Valparaiso is a port city sprawling over 45 steep hills surrounding the harbor. The commercial and port areas are on the narrow flat around the harbor but the residential areas climb the steep hills. The hills are so significant that there are 14 funiculars to help you get up them. My GPS took us to the hotel through a winding route along narrow streets up and down several hills. We checked into the Thomas Somerscales Boutique Hotel high above the harbor. The hotel is the converted former home of English painter Thomas Somerscales who was active in the late 19th to early 20th century and lived in Valparaiso for 20 years. The small hotel has only 12 rooms but is elegant and comfortable.

    After checking in and setting up our room, we walked the residential area around the hotel. Valparaiso is noted for its street art covering the houses and walls and we saw examples everywhere. We had a hot chocolate at a small bistro that, we'd been told, has live music. As we drank our chocolate, two guys came in and started playing. I recognized some of the songs and talked with them. When they learned I played harmonica, they invited me to play a blues with them. We strolled back to the hotel in the dusk (now about 9:30) to finish the day looking over the lights of the city.
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  • Day11

    Day 8 - Coast and Inland

    January 6, 2019 in Chile ⋅ ☀️ 14 °C

    The day dawned overcast but our host said it would clear up after noon. A continental breakfast and directions saw us on the way to find a camera. We dropped Gail's camera flying up to the Atacama and she found a Canon dealer in the sister city of Vina del Mar on the other side of the harbor. This turned out to be closed on Saturday but asking got me directions to a large mall. The mall was several floors of gleaming, modern shops and we found a slightly newer model of the same camera and bought it (at a slightly cheaper price than what we'd paid for the old one).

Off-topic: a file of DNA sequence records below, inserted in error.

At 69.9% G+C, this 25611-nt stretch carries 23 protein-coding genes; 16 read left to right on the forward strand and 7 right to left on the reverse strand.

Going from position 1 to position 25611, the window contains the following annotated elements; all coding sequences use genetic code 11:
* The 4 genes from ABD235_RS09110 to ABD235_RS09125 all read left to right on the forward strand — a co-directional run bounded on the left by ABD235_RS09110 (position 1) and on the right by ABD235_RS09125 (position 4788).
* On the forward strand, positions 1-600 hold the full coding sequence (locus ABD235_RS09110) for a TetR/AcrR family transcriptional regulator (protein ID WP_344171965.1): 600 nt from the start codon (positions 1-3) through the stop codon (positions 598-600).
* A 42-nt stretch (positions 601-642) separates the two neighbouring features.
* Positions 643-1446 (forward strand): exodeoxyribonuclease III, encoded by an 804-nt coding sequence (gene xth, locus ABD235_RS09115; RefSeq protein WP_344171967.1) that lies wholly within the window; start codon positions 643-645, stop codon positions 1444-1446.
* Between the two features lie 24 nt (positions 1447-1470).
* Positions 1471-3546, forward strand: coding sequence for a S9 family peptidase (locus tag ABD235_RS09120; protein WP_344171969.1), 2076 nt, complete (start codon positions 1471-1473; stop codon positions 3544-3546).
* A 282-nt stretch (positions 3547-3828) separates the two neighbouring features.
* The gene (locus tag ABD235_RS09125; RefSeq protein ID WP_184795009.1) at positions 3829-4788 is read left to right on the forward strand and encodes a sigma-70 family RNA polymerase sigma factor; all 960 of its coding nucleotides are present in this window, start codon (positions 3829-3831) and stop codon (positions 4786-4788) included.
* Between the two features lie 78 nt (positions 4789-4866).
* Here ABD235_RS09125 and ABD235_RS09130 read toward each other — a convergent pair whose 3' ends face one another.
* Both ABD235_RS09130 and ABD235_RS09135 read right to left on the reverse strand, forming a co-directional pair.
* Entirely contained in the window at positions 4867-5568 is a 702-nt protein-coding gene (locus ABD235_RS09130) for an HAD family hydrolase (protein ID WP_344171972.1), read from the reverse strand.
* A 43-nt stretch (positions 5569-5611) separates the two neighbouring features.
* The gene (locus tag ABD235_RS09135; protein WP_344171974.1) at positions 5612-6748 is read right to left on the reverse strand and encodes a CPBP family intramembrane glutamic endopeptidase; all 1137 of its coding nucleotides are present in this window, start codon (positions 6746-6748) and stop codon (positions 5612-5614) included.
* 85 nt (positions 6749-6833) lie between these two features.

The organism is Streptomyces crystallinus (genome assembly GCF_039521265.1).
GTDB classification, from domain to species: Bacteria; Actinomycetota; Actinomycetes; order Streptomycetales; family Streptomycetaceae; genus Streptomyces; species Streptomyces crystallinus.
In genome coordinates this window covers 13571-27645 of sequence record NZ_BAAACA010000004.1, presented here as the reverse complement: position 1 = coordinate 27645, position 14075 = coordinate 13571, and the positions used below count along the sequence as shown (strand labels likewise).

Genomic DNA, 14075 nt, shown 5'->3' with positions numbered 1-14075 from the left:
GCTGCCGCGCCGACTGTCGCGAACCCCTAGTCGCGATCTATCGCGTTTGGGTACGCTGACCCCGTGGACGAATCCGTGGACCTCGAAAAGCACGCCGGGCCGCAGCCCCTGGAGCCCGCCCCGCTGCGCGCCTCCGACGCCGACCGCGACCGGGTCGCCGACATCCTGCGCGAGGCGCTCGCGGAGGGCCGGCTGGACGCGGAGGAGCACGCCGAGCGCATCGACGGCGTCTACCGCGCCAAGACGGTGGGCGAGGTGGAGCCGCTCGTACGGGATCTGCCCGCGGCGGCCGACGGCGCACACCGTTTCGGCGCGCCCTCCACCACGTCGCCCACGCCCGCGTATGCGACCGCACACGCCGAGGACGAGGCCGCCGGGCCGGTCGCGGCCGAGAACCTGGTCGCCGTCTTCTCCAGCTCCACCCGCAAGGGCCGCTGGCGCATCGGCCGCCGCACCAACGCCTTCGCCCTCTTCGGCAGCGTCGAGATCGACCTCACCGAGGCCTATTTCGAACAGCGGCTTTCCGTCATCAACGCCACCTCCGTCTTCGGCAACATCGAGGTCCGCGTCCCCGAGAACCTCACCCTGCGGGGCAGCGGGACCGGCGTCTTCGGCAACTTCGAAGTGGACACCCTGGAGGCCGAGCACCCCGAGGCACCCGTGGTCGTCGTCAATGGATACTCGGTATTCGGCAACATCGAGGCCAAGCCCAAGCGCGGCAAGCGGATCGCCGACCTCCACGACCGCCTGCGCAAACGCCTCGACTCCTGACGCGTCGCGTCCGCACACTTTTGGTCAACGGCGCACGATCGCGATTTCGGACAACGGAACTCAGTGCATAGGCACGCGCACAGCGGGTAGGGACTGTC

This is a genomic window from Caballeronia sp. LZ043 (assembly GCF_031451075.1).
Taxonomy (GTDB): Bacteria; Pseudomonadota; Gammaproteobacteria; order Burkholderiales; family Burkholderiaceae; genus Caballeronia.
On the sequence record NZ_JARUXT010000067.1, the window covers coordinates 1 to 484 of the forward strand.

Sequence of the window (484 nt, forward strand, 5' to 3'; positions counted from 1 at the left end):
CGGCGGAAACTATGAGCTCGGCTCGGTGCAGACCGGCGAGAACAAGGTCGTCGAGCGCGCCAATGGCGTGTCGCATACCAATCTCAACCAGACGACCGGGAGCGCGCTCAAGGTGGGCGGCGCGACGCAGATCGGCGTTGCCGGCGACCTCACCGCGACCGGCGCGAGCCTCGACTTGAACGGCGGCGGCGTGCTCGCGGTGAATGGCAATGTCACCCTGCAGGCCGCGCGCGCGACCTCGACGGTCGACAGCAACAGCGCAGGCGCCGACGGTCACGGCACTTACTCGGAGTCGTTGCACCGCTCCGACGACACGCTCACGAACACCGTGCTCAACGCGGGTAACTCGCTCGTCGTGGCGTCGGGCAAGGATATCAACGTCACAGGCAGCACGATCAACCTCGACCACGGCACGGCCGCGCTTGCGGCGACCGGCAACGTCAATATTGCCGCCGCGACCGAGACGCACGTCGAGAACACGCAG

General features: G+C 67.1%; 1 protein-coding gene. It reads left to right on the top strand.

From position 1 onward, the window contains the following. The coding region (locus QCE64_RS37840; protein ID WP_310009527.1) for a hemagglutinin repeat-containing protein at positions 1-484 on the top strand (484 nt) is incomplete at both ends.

We drove up the coast to see the beaches. Getting out of Vina del Mar involved lots of turns to get past the rivers that flow into the harbor and the road was busy with locals heading the same way. We were disappointed as we discovered the road stayed somewhat inland behind huge dunes (70 to 100 feet high) by the shore. The two-lane road lead through highly industrialized suburbs with oil refineries, metal fabrication factories and processing plants. Traffic moved well after a delay for some construction but it was a good hour before we left the industrial area and neared the coast. Like the weather, the road reminded us of coastal northern California as it wound up and down curving roads following the stream valleys in and out. There are several large beach communities and many Chileans have or rent summer cottages along here, including some exclusive gated developments. We parked at the square of the northernmost town, Papudo, and strolled around the square and down to the beach. The strand was crowded with weekend visitors camped on the beach under umbrellas and walking the cement boardwalks. Along the boardwalks small shops sold beachwear and toys while pushcart vendors sold peanuts, candy and more toys. In one place, a group of Caribbeans (?) played music and danced with enthusiasm to celebrate the weekend. We stopped at a beachside restaurant to share a delicious ceviche as we people watched.

    Rather than return the same way, we drove inland and took a freeway south. The weather had cleared up and a hazy sun accompanied us back. The freeway passed through mildly farmed valleys until we turned back to the coast at La Calera. The broad valley between there and the coast was heavily farmed with fields of vegetables and fruit trees spread across the valley and climbed the hillsides. We made our way through the maze of Valparaiso cobblestone streets back to our hotel.